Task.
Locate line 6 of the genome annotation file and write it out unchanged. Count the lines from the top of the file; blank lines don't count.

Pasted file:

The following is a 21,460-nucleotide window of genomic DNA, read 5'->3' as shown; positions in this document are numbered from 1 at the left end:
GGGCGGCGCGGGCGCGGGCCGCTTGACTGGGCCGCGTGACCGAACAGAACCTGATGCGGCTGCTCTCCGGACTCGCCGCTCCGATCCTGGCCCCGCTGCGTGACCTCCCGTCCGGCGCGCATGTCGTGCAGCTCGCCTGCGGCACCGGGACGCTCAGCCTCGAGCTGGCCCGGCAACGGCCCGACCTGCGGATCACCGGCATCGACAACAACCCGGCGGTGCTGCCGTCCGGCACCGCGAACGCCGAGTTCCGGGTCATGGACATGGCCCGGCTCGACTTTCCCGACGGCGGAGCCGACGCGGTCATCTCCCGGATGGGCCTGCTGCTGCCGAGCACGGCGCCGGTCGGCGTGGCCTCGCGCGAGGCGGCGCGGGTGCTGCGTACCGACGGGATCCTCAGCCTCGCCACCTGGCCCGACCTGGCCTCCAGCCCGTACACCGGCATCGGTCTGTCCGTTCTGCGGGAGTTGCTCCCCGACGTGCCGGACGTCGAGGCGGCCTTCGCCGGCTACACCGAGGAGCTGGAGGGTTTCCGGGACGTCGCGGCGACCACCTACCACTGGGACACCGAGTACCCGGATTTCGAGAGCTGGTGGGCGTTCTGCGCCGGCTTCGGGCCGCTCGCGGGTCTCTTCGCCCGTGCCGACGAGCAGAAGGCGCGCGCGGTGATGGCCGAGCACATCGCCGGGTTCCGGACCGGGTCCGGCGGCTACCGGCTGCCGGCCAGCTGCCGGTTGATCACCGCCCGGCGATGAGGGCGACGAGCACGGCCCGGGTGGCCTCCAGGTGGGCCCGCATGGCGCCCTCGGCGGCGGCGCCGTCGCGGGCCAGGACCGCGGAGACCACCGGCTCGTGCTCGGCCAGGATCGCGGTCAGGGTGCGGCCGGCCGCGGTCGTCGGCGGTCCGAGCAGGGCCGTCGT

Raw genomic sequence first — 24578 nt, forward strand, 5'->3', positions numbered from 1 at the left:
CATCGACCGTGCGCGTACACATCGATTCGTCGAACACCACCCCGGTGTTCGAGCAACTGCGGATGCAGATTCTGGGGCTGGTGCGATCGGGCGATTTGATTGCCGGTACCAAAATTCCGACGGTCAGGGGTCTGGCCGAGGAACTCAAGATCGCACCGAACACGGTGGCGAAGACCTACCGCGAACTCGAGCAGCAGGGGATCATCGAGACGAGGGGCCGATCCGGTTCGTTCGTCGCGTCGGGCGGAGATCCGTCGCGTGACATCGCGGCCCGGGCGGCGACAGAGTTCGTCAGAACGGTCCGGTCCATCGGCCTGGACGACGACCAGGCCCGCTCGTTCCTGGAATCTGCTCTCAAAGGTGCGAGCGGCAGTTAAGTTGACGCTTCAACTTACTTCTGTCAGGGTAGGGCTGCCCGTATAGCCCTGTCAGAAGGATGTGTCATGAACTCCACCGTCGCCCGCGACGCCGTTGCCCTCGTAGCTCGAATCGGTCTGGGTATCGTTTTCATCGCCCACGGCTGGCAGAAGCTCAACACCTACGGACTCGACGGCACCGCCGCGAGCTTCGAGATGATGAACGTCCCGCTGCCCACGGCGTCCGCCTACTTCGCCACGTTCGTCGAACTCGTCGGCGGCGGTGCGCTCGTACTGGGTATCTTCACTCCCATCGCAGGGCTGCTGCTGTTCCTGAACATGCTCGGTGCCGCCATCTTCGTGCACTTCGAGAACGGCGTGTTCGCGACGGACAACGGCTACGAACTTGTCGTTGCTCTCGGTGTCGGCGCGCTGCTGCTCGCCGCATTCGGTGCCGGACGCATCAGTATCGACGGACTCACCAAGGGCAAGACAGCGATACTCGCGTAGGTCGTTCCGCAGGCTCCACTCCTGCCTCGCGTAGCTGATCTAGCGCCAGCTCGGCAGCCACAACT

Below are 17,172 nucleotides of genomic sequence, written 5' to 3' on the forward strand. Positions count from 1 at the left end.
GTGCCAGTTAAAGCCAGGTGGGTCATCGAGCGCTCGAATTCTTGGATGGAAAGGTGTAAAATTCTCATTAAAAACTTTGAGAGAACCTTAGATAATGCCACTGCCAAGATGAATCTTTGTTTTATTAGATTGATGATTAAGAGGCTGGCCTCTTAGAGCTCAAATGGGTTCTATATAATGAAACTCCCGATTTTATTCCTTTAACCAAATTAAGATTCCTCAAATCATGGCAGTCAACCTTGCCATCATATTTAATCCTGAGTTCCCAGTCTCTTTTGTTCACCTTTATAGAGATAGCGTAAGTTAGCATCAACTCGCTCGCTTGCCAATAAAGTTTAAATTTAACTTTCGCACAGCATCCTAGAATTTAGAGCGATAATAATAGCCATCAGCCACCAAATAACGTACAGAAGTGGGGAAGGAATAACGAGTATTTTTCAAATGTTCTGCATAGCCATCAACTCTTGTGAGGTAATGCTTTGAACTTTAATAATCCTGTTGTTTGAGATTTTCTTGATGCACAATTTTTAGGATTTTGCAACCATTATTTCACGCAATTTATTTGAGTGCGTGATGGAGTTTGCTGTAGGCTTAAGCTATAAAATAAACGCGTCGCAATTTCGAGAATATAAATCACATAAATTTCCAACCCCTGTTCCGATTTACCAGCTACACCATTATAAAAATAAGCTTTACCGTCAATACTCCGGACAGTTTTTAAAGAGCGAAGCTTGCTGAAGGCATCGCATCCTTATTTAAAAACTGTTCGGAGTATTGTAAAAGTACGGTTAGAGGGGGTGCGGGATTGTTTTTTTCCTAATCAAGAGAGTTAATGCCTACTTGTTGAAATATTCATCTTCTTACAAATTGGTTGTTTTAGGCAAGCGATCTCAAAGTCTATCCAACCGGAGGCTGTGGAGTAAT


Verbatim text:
GTGCCAGTTAAAGCCAGGTGGGTCATCGAGCGCTCGAATTCTTGGATGGAAAGGTGTAAAATTCTCATTAAAAACTTTGAGAGAACCTTAGATAATGCCACTGCCAAGATGAATCTTTGTTTTATTAGATTGATGATTAAGAGGCTGGCCTCTTAGAGCTCAAATGGGTTCTATATAATGAAACTCCCGATTTTATTCCTTTAACCAAATTAAGATTCCTCAAATCATGGCAGTCAACCTTGCCATCATATTTAATCCTGAGTTCCCAGTCTCTTTTGTTCACCTTTATAGAGATAGCGTAAGTTAGCATCAACTCGCTCGCTTGCCAATAAAGTTTAAATTTAACTTTCGCACAGCATCCTAGAATTTAGAGCGATAATAATAGCCATCAGCCACCAAATAACGTACAGAAGTGGGGAAGGAATAACGAGTATTTTTCAAATGTTCTGCATAGCCATCAACTCTTGTGAGGTAATGCTTTGAACTTTAATAATCCTGTTGTTTGAGATTTTCTTGATGCACAATTTTTAGGATTTTGCAACCATTATTTCACGCAATTTATTTGAGTGCGTGATGGAGTTTGCTGTAGGCTTAAGCTATAAAATAAACGCGTCGCAATTTCGAGAATATAAATCACATAAATTTCCAACCCCTGTTCCGATTTACCAGCTACACCATTATAAAAATAAGCTTTACCGTCAATACTCCGGACAGTTTTTAAAGAGCGAAGCTTGCTGAAGGCATCGCATCCTTATTTAAAAACTGTTCGGAGTATTGTAAAAGTACGGTTAGAGGGGGTGCGGGATTGTTTTTTTCCTAATCAAGAGAGTTAATGCCTACTTGTTGAAATATTCATCTTCTTACAAATTGGTTGTTTTAGGCAAGCGATCTCAAAGTCTATCCAACCGGAGGCTGTGGAGTAAT